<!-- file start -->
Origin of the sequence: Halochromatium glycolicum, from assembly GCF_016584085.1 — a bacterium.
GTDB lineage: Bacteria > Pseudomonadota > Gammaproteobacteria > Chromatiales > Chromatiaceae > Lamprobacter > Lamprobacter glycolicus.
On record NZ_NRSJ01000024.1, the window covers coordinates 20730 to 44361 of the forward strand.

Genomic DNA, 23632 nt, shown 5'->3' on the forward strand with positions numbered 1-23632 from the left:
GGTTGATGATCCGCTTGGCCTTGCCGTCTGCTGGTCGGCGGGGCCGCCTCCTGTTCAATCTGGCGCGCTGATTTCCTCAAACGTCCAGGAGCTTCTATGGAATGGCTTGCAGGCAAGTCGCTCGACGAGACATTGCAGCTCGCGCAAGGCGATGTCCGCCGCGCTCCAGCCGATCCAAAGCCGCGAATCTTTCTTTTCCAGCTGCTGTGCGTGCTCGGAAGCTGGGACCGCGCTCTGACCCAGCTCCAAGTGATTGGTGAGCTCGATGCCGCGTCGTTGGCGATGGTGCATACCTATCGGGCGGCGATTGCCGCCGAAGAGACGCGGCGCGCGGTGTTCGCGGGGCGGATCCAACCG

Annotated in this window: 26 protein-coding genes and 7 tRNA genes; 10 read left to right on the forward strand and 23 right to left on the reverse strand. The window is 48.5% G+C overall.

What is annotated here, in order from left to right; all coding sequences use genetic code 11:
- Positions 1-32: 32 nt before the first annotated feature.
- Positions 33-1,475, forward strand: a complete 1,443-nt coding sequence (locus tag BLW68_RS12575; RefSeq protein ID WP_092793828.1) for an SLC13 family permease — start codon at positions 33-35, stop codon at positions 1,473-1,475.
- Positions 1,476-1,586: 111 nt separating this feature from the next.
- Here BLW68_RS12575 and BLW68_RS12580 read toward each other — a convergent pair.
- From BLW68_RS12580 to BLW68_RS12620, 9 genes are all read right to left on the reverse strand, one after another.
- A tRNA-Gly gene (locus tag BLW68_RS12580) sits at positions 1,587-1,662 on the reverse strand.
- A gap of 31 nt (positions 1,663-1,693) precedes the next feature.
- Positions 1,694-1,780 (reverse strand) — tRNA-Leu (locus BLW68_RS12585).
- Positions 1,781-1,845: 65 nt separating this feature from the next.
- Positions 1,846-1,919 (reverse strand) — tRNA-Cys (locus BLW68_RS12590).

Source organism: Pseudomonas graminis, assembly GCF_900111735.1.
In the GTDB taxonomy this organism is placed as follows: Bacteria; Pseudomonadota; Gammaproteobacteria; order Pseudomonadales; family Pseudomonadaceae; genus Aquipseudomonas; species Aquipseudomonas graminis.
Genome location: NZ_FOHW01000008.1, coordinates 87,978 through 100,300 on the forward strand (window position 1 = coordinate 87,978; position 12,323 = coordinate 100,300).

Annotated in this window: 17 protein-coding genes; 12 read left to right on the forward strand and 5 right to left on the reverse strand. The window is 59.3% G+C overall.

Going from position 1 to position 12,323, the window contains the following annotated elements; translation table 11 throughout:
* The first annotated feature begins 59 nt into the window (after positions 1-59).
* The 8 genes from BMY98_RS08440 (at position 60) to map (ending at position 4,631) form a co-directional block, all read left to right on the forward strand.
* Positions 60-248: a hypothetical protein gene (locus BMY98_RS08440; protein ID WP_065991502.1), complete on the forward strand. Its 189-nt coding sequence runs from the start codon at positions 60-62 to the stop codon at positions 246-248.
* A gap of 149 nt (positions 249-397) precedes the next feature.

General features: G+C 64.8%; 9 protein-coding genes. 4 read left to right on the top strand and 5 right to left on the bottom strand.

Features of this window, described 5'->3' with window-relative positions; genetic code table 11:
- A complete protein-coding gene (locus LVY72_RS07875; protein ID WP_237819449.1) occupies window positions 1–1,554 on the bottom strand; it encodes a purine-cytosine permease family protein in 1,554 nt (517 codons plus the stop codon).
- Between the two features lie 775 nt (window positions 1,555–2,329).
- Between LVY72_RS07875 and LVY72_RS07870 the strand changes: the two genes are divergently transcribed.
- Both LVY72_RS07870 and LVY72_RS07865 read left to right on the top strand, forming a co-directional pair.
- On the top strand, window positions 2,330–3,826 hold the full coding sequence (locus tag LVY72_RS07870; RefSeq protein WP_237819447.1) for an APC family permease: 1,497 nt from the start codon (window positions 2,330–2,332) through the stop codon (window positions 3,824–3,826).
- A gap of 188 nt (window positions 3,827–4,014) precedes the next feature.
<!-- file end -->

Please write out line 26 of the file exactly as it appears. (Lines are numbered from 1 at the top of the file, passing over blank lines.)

* A gap of 149 nt (positions 249-397) precedes the next feature.